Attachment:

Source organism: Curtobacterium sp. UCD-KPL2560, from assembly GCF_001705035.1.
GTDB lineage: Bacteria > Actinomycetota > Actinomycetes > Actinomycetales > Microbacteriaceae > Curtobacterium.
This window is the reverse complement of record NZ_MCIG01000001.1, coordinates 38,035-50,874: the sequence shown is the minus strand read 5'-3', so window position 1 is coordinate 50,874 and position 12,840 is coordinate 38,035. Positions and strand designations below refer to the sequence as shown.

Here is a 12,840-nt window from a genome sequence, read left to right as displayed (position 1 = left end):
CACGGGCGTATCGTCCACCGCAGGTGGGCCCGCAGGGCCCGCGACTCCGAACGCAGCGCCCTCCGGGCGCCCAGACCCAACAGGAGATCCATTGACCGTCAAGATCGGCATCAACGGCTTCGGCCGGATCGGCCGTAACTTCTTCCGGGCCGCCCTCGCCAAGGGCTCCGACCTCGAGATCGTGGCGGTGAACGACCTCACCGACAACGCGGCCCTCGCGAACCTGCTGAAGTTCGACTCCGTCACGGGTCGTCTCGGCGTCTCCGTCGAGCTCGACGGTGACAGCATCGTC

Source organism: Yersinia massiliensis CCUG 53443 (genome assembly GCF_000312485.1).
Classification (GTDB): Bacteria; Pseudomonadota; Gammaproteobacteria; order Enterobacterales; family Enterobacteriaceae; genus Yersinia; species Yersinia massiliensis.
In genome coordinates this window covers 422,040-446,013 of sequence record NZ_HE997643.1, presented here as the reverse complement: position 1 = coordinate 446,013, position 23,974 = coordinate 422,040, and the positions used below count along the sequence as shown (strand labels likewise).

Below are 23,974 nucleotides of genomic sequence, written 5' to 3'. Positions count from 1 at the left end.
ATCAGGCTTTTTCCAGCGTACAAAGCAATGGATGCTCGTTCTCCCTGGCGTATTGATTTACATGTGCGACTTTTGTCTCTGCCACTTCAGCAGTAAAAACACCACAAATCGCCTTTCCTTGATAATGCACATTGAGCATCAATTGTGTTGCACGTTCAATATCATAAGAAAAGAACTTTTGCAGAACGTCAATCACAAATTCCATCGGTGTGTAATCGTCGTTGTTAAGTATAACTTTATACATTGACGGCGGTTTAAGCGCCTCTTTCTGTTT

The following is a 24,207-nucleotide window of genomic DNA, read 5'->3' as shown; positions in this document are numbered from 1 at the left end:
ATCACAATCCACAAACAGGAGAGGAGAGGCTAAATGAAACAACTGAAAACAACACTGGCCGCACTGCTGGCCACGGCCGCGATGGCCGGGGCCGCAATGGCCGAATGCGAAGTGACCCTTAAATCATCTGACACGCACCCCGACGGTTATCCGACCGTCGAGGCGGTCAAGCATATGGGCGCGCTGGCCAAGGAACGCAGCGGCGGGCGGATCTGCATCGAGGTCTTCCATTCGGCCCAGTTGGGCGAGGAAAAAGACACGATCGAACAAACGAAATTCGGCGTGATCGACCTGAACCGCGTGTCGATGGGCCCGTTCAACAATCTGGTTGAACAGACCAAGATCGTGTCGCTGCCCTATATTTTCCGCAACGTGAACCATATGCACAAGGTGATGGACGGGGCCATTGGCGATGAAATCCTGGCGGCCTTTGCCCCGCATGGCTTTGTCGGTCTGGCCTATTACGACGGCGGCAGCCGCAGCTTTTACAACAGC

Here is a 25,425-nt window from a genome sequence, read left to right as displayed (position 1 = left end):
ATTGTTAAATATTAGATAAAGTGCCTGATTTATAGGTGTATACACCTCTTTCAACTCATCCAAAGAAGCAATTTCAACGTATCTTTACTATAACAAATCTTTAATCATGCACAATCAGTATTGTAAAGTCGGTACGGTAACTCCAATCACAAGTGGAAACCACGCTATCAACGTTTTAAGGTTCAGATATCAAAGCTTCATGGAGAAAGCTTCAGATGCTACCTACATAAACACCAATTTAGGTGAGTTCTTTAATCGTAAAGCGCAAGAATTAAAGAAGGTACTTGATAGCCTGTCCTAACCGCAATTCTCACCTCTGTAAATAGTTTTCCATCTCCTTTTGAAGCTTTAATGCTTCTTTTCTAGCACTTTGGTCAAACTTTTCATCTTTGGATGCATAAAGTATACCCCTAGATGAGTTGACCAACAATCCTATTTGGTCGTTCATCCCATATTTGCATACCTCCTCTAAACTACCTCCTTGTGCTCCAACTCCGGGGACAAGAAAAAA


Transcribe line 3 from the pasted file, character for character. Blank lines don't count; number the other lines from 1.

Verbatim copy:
This window is the reverse complement of record NZ_MCIG01000001.1, coordinates 38,035-50,874: the sequence shown is the minus strand read 5'-3', so window position 1 is coordinate 50,874 and position 12,840 is coordinate 38,035. Positions and strand designations below refer to the sequence as shown.